Choripan with Chimichurri - Famous Sausage Sandwich of
Author: Jim Andrew
Like a taco is to Mexicans or a gyro is to Greeks, the Choripan is the most recognized
street food in Argentina. It's one of those ubiquitous cultural icons that unifies a country
by combining all the things that they love into one little package that nourishes and
comforts its people no matter what their socioeconomic status might be.
It's a real simple equation: fresh bread + chimichurri + a meaty sausage = a national
So let's break this down. The term "Choripán" is actually a combination of two Spanish
words. If you paid any attention to your Spanish teacher in high school you probably
already figured it out. For those of you who only managed to memorize how to say your
name in Spanish, here's some help – it's a combination of the words "Chorizo" and "Pan".
Translated…sausage and bread.
The simplicity of this nomenclature is actually quite brilliant. Can you think of any other
food whose name is a combination of the ingredients? Chew on that for a moment and let
me know in the comments section…
So lets talk about making one. First you want to get yourself a fairly meaty sausage.
Something with some girth. It really doesn't matter what it is but I recommend keeping it
something with a fairly neutral flavor…ie no jalepeno-cheddar brats. The Argentines
usually use a pork and beef blend but that can vary. Next, grill it up. You can either split it
down the middle just before serving or keep it whole.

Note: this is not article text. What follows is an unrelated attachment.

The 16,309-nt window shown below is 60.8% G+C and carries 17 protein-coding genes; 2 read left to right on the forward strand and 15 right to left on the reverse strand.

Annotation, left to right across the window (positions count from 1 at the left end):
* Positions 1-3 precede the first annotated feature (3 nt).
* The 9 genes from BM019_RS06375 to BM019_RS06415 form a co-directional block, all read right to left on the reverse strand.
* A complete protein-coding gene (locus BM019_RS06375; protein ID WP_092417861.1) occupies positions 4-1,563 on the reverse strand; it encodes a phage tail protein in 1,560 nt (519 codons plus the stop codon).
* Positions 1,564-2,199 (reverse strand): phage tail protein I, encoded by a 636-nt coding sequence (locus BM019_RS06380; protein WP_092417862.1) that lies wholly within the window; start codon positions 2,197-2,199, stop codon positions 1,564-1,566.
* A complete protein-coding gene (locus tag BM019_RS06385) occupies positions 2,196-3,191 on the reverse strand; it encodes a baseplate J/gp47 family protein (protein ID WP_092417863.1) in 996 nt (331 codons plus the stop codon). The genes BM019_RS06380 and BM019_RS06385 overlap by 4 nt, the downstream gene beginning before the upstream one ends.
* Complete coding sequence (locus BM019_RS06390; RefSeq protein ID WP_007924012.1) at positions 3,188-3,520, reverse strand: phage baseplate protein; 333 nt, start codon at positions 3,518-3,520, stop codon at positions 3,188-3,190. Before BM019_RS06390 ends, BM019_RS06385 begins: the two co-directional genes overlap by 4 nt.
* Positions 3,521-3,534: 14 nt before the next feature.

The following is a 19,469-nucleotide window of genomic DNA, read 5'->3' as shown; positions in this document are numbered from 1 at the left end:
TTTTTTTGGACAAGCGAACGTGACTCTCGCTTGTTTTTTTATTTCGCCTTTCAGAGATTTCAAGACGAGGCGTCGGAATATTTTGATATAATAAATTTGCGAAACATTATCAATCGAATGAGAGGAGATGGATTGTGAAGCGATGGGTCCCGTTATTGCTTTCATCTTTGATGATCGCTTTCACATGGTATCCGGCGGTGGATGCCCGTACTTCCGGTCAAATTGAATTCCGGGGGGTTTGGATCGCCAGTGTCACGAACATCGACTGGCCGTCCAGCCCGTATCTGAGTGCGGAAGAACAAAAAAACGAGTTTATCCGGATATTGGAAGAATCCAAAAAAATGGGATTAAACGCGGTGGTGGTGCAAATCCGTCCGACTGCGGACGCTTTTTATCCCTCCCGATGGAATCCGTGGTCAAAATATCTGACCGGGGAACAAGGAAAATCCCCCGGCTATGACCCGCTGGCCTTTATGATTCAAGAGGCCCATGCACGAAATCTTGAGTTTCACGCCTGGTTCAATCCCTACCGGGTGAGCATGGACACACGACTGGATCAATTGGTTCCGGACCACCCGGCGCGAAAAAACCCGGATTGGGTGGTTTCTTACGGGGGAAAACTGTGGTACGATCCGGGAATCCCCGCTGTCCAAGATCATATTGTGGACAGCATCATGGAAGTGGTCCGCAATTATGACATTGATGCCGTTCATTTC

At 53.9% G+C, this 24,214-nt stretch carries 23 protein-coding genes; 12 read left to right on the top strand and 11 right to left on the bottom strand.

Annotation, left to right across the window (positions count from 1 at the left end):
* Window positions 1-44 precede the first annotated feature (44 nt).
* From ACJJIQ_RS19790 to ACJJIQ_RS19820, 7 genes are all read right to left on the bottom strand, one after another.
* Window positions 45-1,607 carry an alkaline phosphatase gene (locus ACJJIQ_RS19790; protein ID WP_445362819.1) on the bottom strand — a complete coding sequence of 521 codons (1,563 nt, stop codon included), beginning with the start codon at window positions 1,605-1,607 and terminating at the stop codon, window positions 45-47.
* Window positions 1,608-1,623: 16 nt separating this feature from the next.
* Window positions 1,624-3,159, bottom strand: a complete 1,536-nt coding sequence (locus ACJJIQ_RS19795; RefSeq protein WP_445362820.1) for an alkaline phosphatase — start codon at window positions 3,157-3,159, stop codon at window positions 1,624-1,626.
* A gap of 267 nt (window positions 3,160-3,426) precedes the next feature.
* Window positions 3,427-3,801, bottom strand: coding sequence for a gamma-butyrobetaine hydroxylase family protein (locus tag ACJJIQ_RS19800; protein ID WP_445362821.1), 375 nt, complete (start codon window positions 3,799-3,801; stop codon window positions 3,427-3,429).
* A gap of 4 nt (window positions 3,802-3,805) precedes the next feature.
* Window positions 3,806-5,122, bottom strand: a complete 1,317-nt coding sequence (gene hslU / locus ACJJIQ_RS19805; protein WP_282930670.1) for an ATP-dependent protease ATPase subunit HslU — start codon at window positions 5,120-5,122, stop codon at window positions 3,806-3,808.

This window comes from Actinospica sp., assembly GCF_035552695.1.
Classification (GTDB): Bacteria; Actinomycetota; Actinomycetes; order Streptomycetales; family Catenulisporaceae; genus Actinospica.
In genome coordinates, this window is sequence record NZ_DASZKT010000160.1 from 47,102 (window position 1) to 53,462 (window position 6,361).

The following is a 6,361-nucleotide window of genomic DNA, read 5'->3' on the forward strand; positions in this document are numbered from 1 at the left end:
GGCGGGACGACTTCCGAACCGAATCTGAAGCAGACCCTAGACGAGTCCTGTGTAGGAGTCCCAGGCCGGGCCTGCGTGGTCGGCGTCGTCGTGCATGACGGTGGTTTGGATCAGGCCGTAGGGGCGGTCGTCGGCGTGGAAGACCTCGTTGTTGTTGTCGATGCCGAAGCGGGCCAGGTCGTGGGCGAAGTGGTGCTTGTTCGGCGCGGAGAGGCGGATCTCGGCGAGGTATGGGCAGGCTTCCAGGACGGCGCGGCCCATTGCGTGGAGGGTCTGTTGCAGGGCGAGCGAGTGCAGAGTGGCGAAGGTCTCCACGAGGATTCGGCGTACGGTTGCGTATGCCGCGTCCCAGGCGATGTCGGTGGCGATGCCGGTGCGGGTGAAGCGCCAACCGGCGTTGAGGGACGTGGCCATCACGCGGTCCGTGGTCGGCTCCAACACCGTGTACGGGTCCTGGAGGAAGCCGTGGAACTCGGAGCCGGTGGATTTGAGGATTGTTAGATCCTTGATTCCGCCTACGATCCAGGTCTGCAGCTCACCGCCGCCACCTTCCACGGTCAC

Another vital part is to find a nice roll. Now I'm not talking about a hot dog bun or a
hoagie roll…save that for the italian sausage & peppers. The Choripán has some juice to
it so you're going to need something that can take some fluids and stay together until the
last bite. I recommend a good, fresh baguette. If you skip this step, in my opinion, you've
ruined the experience.
Now comes the hard part for most people. Making the chimichurri. Rather than launching
into a whole segment about "chimi", I'll just be brief and say that it's the most popular
condiment in Argentina. Since I discovered it about 10 years ago, I haven't been able to
enjoy a steak without it. I put it on chicken, shrimp, and fish too. It's addictive.
It's actually not that hard to make. I can do it in about 3 minutes flat now. The main thing
to keep in mind is that there is no right way to make it. I happen to like mine a little acidic,
so I add extra vinegar. So experiment, but keep in mind that you want the flavor of the
garlic, the chili and the parsley to come through on the sandwich so don't be afraid to
come out of the gates swinging with some flavor. Here's the recipe that I loosely use. It
makes enough for a couple sausages or a couple steaks:
1/4 cup of olive oil. Don't get caught up in the quality…it's not that important.
1 large or 2 small cloves of garlic minced
A good handful of flat leaf parsley ripped from a healthy bunch. Finely chop.
1 teaspoon of hot red pepper flakes
1 teaspoon of salt
1/4 teaspoon of pepper
2 tablespoons of red wine vinegar
Mix them all together and let the flavors combine for a couple hours before serving.
Apply the chimi liberally to the baguette and drizzle a little bit on top of the sausage itself.
Have a napkin handy because it's going to bleed a little green goodness on the first
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About the Author
Jim Andrew is the Chief Blogger at www.SausageObsession.com.